4 Best Cherry Trees To Grow In The South

The Right Tree
Photo: Van Chaplin

Flowering cherry trees are easy-to-grow and perfectly fill all sorts of spaces. When these trees bloom, the show is stunning. White or pink spring flowers, rapid growth, handsome bark, and colorful autumn leaves will make any gardener smile—not to mention the delicious fruit these trees provide.

Plant cherry trees in early spring or late fall in an area with full sun and well-drained soil. Air circulation and ideal soil moisture will help these trees to thrive, but after planting, apply some mulch, like wood chips, and continue watering while it establishes its roots. The sweet cherries attract birds and other intruders, so protect your trees with netting if you see this becoming an issue in your area. Use the following profiles to select the right one for your environment. Here are our four favorite cherry trees that do great in the South and are widely available.

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Yoshino Cherry

Yoshino cherry trees are the best cherry trees for the south
Photo: Art Meripol
  • Botanical Name: Prunus × yedoensis
  • Sun Exposure: Full, Partial
  • Soil Type: Moist, Well-drained, Loamy, Sandy, Clay
  • Soil pH: Acidic (6.0-6.5)

Want a big show right away? Yoshino flowering cherry (Prunus x yedoensis) is the one to plant. The star of the spring cherry festival around the Tidal Basin in Washington, D.C., these trees can grow three feet a year while young. It tops out at about 35 feet tall and wide.

Frothy clouds of blush pink-to-white flowers smother its leafless branches in early spring, while fall foliage may be yellow to russet. Graceful tiers of wide-spreading branches make it popular for lining residential streets. It also makes a fine lawn tree or medium-size shade tree. Try it in the Upper, Middle, and Lower South.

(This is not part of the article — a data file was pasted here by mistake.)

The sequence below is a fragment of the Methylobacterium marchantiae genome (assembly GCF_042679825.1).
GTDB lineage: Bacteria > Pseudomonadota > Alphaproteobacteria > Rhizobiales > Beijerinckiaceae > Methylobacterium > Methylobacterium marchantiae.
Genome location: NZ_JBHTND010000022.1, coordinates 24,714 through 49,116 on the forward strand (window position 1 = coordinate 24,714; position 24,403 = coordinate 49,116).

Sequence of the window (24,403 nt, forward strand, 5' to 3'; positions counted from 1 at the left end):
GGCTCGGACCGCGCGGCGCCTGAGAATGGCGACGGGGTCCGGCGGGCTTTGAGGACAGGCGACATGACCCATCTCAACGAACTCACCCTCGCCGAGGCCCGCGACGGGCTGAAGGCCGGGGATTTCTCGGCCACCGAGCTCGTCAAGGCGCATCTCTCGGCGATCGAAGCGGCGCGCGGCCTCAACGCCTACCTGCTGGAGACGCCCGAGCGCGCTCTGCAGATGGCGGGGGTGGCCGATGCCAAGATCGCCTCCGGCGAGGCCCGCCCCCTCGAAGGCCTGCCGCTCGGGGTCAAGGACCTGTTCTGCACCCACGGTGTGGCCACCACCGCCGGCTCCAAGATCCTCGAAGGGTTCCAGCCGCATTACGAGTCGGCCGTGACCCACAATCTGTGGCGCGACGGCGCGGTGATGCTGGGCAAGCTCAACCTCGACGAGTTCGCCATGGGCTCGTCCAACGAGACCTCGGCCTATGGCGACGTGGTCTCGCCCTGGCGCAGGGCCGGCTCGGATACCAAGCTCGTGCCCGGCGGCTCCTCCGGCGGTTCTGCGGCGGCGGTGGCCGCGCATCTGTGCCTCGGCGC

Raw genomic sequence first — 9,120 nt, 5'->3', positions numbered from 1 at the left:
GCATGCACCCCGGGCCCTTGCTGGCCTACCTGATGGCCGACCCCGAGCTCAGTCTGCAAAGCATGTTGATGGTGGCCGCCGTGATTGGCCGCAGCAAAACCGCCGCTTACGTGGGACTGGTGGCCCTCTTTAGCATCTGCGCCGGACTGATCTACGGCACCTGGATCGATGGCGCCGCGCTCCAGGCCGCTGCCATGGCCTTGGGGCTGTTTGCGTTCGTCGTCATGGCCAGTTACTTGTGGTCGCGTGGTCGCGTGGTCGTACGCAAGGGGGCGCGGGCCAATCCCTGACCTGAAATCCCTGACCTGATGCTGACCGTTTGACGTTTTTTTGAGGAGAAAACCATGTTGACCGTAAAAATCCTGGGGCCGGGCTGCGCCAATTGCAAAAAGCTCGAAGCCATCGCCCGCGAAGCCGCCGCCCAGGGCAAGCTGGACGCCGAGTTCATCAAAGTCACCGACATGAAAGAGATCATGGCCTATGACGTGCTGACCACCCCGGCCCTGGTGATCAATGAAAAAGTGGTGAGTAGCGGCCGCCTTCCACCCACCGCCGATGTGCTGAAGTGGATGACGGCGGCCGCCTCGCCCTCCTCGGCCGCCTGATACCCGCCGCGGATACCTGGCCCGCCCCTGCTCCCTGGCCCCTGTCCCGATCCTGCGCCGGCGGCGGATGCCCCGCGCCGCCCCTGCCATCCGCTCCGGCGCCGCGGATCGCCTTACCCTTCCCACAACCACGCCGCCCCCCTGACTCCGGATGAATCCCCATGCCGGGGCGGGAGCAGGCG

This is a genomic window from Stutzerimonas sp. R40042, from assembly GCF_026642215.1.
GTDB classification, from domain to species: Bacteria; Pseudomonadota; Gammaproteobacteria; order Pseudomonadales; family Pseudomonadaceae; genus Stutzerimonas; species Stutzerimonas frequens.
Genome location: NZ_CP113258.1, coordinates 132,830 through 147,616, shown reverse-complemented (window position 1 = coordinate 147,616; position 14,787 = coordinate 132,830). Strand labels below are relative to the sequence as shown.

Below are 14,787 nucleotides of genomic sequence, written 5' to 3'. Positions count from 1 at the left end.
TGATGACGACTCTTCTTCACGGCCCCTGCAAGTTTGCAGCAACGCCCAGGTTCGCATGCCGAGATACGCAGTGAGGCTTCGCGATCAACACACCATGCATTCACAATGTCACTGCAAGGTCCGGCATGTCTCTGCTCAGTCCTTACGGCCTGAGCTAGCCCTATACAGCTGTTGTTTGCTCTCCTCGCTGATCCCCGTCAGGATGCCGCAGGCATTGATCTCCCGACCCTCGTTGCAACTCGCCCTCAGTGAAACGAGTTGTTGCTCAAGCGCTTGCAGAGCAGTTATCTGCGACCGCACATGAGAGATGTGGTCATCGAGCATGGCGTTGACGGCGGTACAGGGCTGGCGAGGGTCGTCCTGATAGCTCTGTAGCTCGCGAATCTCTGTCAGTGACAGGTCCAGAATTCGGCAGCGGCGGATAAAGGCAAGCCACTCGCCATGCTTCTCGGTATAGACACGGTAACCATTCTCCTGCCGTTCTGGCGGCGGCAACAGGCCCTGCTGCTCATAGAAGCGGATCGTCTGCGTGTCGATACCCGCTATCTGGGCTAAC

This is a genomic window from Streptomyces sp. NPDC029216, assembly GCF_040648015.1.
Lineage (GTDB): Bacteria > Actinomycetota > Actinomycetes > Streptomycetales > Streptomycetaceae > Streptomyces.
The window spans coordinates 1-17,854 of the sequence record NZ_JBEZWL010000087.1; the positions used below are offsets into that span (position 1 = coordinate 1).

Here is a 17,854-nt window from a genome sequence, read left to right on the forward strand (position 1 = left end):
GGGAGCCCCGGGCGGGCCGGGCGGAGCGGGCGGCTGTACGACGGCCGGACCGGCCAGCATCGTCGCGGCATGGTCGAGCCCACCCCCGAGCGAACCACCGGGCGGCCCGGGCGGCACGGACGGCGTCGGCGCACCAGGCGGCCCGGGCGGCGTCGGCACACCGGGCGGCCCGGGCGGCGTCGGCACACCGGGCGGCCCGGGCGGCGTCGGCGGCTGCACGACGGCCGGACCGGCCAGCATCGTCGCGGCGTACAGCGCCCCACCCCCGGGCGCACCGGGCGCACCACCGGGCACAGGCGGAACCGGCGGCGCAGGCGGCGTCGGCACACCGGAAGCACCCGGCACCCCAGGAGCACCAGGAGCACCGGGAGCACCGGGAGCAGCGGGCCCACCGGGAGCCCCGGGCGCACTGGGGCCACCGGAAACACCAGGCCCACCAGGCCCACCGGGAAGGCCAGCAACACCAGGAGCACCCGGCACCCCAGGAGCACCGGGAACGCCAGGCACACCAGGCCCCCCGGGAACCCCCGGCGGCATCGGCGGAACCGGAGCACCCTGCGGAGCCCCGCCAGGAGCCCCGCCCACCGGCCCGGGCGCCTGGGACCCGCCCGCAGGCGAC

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Weeping Cherry

weeping cherry tree
Photo: Van Chaplin
  • Botanical Name: Prunus subhirtella (Pendula)
  • Sun Exposure: Full
  • Soil Type: Well-drained
  • Soil pH: Slightly Acidic (6.0-7.0)

High on anyone's list of graceful trees is the weeping cherry. There is a variety of weeping cherry trees. Some have pink flowers while others have white. Also, some have single blooms while others have double. Some grow 40 feet tall, while others grow 12 to 15 feet tall. Ungrafted weepers grown on their original roots appear fountain-like. Those grafted atop a straight trunk of Higan cherry (P. x subhirtella) offer a more formal look.

'Snow Fountains' variety is available both ways, so choose the one you like. Growing only 12 feet tall and wide with pure white blooms, it has pendulous branches that cascade to the ground. Leaves turn orange and golden in the fall. It's suitable for the Upper, Middle, and Lower South.

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Okame Cherry

okame cherry tree
Photo: Van Chaplin
  • Botanical Name: Prunus 'Okame'
  • Sun Exposure: Full, Partial
  • Soil Type: Well-drained, Moist
  • Soil pH: Slightly Acidic, Adaptable (6.5-8.0)

Spring begins whenever the 'Okame' cherry (P. 'Okame') decides to bloom. In the Lower South, that could be as early as Valentine's Day.

Thousands of glorious, deep pink blossoms adorn its leafless branches. Vase-shaped in youth, 'Okame' develops into an oval or rounded tree about 20 feet tall and wide—ideal for shading a courtyard or patio.

In fall, the leaves turn orange-red before dropping to reveal glossy, reddish-brown bark. Very heat and cold tolerant, 'Okame' grows and blooms well as far south as Central Florida.

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Kwanzan Cherry

kwanzan cherry tree
Photo: Van Chaplin
  • Botanical Name: Prunus serrulata 'Kwanzan'
  • Sun Exposure: Full
  • Soil Type: Well-drained, Moist, Loamy, Sandy, Clay
  • Soil pH: Neutral, Adaptable (7.0)

When it blooms, 'Kwanzan' Japanese flowering cherry (P. serrulata 'Kwanzan') looks like it's dressed up for the prom about a thousand times over. Huge, ruffled, double, pink blossoms resemble corsages dangling beneath the branches from mid to late spring after the tree leaves out. The glossy, deep green leaves turn russet red in fall.

Growing to 30 feet tall, the vase-shaped 'Kwanzan' provides plenty of headroom beneath it. This trait makes it an excellent lawn, street, or courtyard tree for the Upper, Middle, and Lower South. Plant this vigorous grower where you can gaze up into it.

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